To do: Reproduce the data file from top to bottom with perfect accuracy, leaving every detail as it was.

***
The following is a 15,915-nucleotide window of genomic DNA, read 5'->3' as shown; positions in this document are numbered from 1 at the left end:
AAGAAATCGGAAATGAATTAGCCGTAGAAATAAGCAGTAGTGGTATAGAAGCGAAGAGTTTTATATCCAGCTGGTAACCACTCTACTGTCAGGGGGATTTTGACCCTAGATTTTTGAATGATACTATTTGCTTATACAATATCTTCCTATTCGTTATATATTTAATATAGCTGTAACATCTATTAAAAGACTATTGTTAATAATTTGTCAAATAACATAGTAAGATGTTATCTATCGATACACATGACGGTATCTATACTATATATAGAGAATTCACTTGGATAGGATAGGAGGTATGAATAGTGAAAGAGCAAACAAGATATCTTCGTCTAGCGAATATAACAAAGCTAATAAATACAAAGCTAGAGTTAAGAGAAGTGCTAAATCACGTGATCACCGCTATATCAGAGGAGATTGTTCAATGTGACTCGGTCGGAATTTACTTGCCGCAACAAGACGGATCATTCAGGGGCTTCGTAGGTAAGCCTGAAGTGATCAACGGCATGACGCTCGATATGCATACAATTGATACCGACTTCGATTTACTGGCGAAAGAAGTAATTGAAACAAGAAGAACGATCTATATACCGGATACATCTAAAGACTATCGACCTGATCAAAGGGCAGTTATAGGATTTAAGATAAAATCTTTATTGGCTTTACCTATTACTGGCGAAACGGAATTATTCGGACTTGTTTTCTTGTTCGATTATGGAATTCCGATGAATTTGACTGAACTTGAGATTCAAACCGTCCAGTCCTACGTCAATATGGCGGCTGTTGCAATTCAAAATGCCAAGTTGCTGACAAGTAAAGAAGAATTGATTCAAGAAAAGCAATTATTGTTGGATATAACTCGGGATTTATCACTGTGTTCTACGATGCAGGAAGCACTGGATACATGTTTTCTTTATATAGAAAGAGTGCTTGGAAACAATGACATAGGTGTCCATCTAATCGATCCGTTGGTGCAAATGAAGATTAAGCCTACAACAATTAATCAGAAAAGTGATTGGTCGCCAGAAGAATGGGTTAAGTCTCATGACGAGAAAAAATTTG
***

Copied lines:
The following is a 15,915-nucleotide window of genomic DNA, read 5'->3' as shown; positions in this document are numbered from 1 at the left end:
AAGAAATCGGAAATGAATTAGCCGTAGAAATAAGCAGTAGTGGTATAGAAGCGAAGAGTTTTATATCCAGCTGGTAACCACTCTACTGTCAGGGGGATTTTGACCCTAGATTTTTGAATGATACTATTTGCTTATACAATATCTTCCTATTCGTTATATATTTAATATAGCTGTAACATCTATTAAAAGACTATTGTTAATAATTTGTCAAATAACATAGTAAGATGTTATCTATCGATACACATGACGGTATCTATACTATATATAGAGAATTCACTTGGATAGGATAGGAGGTATGAATAGTGAAAGAGCAAACAAGATATCTTCGTCTAGCGAATATAACAAAGCTAATAAATACAAAGCTAGAGTTAAGAGAAGTGCTAAATCACGTGATCACCGCTATATCAGAGGAGATTGTTCAATGTGACTCGGTCGGAATTTACTTGCCGCAACAAGACGGATCATTCAGGGGCTTCGTAGGTAAGCCTGAAGTGATCAACGGCATGACGCTCGATATGCATACAATTGATACCGACTTCGATTTACTGGCGAAAGAAGTAATTGAAACAAGAAGAACGATCTATATACCGGATACATCTAAAGACTATCGACCTGATCAAAGGGCAGTTATAGGATTTAAGATAAAATCTTTATTGGCTTTACCTATTACTGGCGAAACGGAATTATTCGGACTTGTTTTCTTGTTCGATTATGGAATTCCGATGAATTTGACTGAACTTGAGATTCAAACCGTCCAGTCCTACGTCAATATGGCGGCTGTTGCAATTCAAAATGCCAAGTTGCTGACAAGTAAAGAAGAATTGATTCAAGAAAAGCAATTATTGTTGGATATAACTCGGGATTTATCACTGTGTTCTACGATGCAGGAAGCACTGGATACATGTTTTCTTTATATAGAAAGAGTGCTTGGAAACAATGACATAGGTGTCCATCTAATCGATCCGTTGGTGCAAATGAAGATTAAGCCTACAACAATTAATCAGAAAAGTGATTGGTCGCCAGAAGAATGGGTTAAGTCTCATGACGAGAAAAAATTTG